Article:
skip navigation


Register for Latest Research

Stay Informed
Register with NCJRS to receive NCJRS's biweekly e-newsletter JUSTINFO and additional periodic emails from NCJRS and the NCJRS federal sponsors that highlight the latest research published or sponsored by the Office of Justice Programs.

NCJRS Abstract

The document referenced below is part of the NCJRS Virtual Library collection. To conduct further searches of the collection, visit the Virtual Library. See the Obtain Documents page for direction on how to access resources online, via mail, through interlibrary loans, or in a local library.


NCJ Number: 156451 Find in a Library
Title: Childhood Maltreatment, Childhood Social Support, and Child Abuse Potential in a Basque Sample
Journal: Child Abuse and Neglect  Volume:19  Issue:8  Dated:(August 1995)  Pages:907-920
Author(s): J De Paul; J S Milner; P Mugica
Date Published: 1995
Page Count: 14
Type: Issue Overview
Format: Article
Language: English
Country: United States of America
Annotation: This study compares rates of childhood physical and sexual abuse obtained from a Basque sample with rates from a similar study conducted in the United States.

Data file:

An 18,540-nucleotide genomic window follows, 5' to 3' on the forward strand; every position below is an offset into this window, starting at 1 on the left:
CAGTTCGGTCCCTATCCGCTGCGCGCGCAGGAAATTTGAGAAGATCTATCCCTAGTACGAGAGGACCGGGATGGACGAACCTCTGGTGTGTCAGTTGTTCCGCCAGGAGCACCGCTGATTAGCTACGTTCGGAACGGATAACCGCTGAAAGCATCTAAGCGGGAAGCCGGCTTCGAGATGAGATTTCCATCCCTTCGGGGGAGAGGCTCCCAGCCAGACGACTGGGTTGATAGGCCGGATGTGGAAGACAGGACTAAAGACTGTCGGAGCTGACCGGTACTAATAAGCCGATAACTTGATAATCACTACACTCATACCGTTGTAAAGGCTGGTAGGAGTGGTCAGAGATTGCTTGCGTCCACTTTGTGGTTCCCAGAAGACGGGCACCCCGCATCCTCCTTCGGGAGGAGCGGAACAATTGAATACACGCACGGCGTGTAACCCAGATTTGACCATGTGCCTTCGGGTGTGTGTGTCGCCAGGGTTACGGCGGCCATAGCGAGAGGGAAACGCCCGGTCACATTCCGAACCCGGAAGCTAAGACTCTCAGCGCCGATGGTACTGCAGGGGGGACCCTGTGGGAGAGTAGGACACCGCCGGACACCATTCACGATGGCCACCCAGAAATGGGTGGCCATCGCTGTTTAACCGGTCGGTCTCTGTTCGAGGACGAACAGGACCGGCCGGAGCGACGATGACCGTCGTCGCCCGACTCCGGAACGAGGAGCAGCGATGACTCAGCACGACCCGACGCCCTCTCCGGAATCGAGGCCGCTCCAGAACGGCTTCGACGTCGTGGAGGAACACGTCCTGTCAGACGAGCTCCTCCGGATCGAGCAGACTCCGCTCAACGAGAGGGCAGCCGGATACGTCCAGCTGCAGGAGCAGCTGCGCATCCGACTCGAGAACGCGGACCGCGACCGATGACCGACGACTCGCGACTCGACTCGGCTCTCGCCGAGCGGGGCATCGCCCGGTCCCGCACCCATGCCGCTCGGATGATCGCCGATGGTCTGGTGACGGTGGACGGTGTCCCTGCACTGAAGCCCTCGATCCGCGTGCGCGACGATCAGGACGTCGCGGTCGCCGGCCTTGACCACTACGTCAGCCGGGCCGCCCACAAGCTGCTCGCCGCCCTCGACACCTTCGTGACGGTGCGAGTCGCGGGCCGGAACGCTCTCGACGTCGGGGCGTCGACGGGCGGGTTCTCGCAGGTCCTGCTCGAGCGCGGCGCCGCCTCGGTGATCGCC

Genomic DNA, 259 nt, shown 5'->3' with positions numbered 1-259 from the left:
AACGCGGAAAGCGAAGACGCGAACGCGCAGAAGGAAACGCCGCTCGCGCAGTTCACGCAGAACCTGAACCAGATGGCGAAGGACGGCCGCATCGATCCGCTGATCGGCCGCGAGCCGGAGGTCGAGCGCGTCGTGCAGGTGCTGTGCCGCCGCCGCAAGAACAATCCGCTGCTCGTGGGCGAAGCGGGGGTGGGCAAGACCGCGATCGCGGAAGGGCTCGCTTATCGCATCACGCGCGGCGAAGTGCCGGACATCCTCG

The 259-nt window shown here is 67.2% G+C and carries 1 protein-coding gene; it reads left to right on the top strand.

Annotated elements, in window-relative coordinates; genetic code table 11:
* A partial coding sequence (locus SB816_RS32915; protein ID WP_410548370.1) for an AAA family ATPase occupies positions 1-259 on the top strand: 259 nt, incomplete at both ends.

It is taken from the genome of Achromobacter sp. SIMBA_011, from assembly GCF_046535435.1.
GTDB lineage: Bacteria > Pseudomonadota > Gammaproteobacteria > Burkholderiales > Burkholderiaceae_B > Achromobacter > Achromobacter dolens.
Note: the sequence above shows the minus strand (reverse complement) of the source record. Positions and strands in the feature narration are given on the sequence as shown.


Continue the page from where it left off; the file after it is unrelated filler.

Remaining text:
Abstract: This study also examines the relationships between childhood physical and sexual abuse, childhood social support, and abuse potential in the Basque sample. Although the overall rates of physically abusive behaviors were similar in the Basque and US samples, the rates of physical abuse sequelae (bruises/welts, cuts/scratches, dislocations, burns, bone fractures) were lower in the Basque sample. In addition, while the rates of sexual abuse were similar for females, the sexual abuse rates for Basque males were more than double the rates reported for US males. As expected, a childhood history of physical and sexual abuse was directly related to child abuse potential. Childhood social support, especially father support, was inversely associated with abuse potential. An interaction between a childhood history of physical abuse and father support was found where those with a history of abuse and low levels of father support had the highest level of abuse potential and those with a history of abuse and high levels of father support had the lowest level of abuse potential. Tables, figure, references, appendix
Main Term(s): Juveniles
Index Term(s): Abused children; Abusing parents; Child Sexual Abuse; Country-by-country analyses; Crimes against children; Cross-cultural comparisons; Domestic assault; Spain; Studies; Victims of Crime
To cite this abstract, use the following link:

*A link to the full-text document is provided whenever possible. For documents not available online, a link to the publisher's website is provided. Tell us how you use the NCJRS Library and Abstracts Database - send us your feedback.